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The Beginning

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  • Grondin
    In the beginning was the word, and the word was ... N-M-PHUE ( of-the-heavens ). I don t know why it s taken me so long to recognize this, since the answer was
    Message 1 of 1 , Nov 5, 2002
      In the beginning was the word, and the word was ... N-M-PHUE
      ('of-the-heavens'). I don't know why it's taken me so long to recognize
      this, since the answer was right there all along in saying 18 - "where the
      beginning is, there the end will be". And if the end will be where the
      beginning is, it stands to reason that the beginning is at the end - the
      end, that is, of the text of GThom - that last "perfect" 6-letter word. That
      is where the solution to the puzzle begins - where the first steps are taken
      that will eventually result in the reader constructing a "paradise" of five
      "trees" whose leaves never fall. Already, the beginnings of a five-fold
      "paradise" are visible in the five-fold division of GThom:

      1. pages 32-37 (6 pages, 4 blocks)
      2. pages 38-44 (7 pages, 5 blocks)
      3. page 45 (1 page, 3 blocks)
      4. pages 46-48 (3 pages, 2 blocks*)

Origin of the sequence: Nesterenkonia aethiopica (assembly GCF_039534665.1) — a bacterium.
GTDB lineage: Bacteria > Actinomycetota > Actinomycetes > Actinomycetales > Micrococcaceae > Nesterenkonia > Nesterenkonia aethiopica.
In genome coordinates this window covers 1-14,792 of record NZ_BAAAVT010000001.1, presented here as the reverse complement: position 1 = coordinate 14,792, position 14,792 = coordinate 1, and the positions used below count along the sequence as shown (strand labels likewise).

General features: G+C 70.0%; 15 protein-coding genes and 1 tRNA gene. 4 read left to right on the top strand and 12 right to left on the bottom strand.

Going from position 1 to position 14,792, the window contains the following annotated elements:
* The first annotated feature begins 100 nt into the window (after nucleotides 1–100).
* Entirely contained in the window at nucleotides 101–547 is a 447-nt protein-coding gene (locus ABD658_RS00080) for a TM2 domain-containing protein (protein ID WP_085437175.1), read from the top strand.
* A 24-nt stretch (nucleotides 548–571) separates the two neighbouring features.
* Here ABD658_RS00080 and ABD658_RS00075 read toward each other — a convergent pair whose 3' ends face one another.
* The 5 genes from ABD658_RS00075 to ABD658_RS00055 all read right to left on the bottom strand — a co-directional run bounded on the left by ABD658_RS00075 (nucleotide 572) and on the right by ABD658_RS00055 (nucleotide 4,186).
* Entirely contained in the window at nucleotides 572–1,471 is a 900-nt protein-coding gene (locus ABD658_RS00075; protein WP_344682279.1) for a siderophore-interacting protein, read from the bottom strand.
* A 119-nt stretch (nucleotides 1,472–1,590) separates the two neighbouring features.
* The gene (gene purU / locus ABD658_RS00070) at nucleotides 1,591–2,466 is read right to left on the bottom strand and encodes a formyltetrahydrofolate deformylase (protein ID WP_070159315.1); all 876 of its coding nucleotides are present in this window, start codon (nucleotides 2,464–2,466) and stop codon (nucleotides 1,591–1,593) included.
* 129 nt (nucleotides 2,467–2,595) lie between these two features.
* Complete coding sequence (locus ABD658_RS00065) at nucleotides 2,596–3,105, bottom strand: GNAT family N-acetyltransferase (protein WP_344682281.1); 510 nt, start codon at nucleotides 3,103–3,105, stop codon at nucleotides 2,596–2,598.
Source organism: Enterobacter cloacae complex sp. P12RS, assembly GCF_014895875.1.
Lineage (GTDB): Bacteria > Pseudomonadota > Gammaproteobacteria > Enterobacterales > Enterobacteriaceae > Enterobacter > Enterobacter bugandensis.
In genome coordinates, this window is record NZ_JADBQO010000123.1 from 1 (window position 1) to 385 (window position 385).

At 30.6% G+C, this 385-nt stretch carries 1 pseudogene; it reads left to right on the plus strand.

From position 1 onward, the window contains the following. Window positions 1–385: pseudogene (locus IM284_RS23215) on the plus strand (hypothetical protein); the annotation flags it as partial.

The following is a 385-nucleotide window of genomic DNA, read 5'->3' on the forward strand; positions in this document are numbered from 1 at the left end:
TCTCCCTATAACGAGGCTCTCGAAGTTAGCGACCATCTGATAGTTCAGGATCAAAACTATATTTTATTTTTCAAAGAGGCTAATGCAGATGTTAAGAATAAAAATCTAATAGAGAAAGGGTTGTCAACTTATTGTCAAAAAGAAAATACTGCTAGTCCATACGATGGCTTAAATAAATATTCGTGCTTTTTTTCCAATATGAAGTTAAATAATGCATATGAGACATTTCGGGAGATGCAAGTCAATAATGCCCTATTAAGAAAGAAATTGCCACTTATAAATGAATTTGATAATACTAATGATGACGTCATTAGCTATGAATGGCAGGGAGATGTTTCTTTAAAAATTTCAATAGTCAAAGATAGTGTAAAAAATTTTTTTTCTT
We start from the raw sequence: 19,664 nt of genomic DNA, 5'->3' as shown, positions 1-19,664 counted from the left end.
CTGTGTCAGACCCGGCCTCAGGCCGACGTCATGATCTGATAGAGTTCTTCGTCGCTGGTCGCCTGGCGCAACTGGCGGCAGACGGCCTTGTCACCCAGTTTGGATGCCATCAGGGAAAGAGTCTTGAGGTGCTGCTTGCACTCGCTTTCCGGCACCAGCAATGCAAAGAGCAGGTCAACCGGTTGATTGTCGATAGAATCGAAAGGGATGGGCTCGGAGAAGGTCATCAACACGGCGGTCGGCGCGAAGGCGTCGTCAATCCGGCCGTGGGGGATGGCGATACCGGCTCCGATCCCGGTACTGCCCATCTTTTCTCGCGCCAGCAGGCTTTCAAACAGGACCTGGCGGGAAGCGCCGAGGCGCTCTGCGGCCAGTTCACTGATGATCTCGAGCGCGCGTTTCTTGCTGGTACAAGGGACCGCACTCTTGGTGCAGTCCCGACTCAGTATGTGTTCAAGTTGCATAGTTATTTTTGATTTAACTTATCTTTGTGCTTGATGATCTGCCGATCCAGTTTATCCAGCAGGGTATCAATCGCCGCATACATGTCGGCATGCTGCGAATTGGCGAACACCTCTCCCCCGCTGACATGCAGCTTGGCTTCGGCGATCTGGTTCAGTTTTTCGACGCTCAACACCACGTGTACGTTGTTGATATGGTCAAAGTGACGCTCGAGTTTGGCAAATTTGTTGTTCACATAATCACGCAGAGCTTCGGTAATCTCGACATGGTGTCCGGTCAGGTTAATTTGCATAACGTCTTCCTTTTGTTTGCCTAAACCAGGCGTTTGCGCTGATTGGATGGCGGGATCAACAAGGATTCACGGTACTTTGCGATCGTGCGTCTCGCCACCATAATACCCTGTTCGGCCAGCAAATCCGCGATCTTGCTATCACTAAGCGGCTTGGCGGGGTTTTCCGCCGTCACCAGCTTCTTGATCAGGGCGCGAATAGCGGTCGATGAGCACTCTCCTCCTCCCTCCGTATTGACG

5. pages 49-51 (3 pages, 10 blocks*)

      (*last line of page 48 moved to top of page 49)

      The seeker has found the cosmos, but now there's going to be trouble. Why
      trouble? Because "I give my mysteries to those worthy of my mysteries", and
      the seeker hasn't yet proven himself worthy to enter the kingdom. He has to
      do some work before he comes to the next stage - that of being amazed. What
      kind of work? The "upper" has to be made like the "lower", and the two
      "outsides" have to be made like the "inside". Then there's more shenanigans
      to which I don't yet have a clue. This kind of "work" has never been
      imagined by those who try to make sense of the existing structure of GThom.
      It involves a construction job of moving lines or parts of lines, always
      aiming toward "perfection" of the whole. The sayings of GThom themselves
      give us all kinds of hints as to what needs to be done, and it's also my
      belief that the Apocryphon of John actually sets out a step-by-step
      procedure, if properly interpreted. But this all requires that the seeker,
      like Thomas, stop being "drunk on the words" (as we all have been these 57
      or so years since the discovery of the text) and instead begin interpreting
      them in an entirely new and different light - as befits the student of a
      hierophant who seeks to understand the hidden "divine" meaning of the
      master's words. "Recognize what is before your face, and what is hidden will
      appear to you."

      Mike Grondin
      The Coptic Gospel of Thomas, saying-by-saying
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